In addition, the results from QIS-3 and QIS-4 suggest that the largest reductions in regulatory credit-risk capital requirements from the application of revised rules would occur in the residential mortgage loan area. Thus, to the extent regulatory credit-risk capital requirements affect pricing of such loans, it is possible that core and opt-in institutions who are not constrained by the leverage ratio may experience an improvement in their competitive standing vis-ŗ-vis non-adopters and vis-ŗ-vis adopters who are bound by the leverage ratio. Two research papers Ė one by Calem and Follain,97 and another by Hancock, Lenhert, Passmore, and Sherlund98 addressed this topic. The Calem and Follain paper argues that Basel II will significantly affect the competitive environment in mortgage lending; Hancock, et al. argue that it will not. Both papers are predicated, however, on the current capital regime for non-adopters. The agencies recently published an ANPR seeking comment on various modifications to the existing risk-based capital rules.99 These changes may reduce the competitive disparities between adopters and non-adopters of Basel II by reducing the competitive advantage of Basel II adopters.
Further, residential mortgages are subject to substantial interest rate risk. The agencies will retain the authority to require additional capital to cover interest rate risk. If regulatory capital requirements affect asset pricing, a substantial regulatory capital interest rate risk component could mitigate any competitive advantages of the proposed rule. Moreover, the capital requirement for interest rate risk would be subject to interpretation by each agency. A consistent evaluation of interest rate risk by the supervisory agencies would present a level playing field among the adopters -- an important consideration given the potential size of the capital requirement.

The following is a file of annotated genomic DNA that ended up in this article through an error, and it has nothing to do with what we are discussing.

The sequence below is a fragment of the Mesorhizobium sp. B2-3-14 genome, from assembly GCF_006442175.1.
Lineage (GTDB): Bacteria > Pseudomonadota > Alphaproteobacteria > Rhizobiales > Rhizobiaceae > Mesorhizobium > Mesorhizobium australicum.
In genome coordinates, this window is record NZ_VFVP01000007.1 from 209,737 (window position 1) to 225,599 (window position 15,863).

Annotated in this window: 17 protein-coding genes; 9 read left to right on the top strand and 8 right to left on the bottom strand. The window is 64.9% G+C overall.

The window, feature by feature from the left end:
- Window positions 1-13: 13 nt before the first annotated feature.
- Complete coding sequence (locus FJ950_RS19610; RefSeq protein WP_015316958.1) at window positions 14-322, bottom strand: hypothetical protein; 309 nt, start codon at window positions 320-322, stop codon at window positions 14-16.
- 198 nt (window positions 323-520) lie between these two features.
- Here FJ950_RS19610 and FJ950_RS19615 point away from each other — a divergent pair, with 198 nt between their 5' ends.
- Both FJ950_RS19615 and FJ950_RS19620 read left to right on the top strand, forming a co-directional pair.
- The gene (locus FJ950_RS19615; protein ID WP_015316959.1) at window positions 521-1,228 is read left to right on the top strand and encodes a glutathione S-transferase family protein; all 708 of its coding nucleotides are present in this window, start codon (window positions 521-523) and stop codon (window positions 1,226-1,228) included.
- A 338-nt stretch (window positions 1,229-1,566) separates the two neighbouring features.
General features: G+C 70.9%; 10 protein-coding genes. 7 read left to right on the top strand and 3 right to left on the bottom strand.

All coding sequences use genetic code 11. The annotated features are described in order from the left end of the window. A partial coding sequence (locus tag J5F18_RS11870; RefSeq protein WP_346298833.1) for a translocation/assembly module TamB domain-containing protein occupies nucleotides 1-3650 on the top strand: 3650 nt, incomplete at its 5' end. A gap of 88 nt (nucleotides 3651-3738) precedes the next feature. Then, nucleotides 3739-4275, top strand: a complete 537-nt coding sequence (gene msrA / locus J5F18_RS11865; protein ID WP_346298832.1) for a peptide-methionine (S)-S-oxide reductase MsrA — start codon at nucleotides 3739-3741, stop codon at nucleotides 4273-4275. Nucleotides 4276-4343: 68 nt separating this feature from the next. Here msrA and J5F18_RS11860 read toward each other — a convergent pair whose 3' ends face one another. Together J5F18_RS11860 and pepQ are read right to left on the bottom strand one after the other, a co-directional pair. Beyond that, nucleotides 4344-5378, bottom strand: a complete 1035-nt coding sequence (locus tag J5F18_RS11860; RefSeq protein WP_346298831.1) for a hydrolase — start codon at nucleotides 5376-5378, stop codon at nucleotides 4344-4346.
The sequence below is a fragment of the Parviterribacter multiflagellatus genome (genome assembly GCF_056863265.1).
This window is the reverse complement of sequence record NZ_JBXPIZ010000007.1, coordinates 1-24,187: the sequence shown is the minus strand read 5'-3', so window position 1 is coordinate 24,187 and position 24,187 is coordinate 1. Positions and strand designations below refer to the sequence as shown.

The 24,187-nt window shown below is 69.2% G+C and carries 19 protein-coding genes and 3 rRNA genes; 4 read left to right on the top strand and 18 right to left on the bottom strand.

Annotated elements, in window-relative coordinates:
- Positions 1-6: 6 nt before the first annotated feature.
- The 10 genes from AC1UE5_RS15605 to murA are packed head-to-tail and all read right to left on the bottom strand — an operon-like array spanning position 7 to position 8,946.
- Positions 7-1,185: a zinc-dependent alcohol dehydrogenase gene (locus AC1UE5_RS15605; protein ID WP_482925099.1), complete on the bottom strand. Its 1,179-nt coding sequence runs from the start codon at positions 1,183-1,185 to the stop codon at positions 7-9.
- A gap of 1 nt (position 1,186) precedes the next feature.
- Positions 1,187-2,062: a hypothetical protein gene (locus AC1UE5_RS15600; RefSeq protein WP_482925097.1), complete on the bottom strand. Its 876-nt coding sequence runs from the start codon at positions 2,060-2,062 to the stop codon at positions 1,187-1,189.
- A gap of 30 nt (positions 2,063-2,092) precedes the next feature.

- The leverage ratio is the ratio of core capital to adjusted total assets. Under prompt corrective action requirements, savings associations must maintain a leverage ratio of at least five percent to be well capitalized and at least four percent to be adequately capitalized. Basel II will primarily affect the calculation of risk-weighted assets, rather than the calculation of total assets and will have only a modest impact on the calculation of core capital. Thus, the proposed Basel II changes should not significantly affect the calculated leverage ratio and a savings association that is currently constrained by the leverage ratio would not significantly benefit from the Basel II changes. Return to text
- Paul S. Calem and James R. Follain, ďAn Examination of How the Proposed Bifurcated Implementation of Basel II in the U.S. May Affect Competition Among Banking Organizations for Residential Mortgages,Ē manuscript, January 14, 2005. Return to text
- Diana Hancock, Andreas Lenhert, Wayne Passmore, and Shane M Sherlund, ďAn Analysis of the Competitive Impacts of Basel II Capital Standards on U.S. Mortgage Rates and Mortgage Securitization, March 7, 2005, Board of Governors of the Federal Reserve System, working paper. Return to text
- 70 FR 61068 (Oct. 20, 2005). Return to text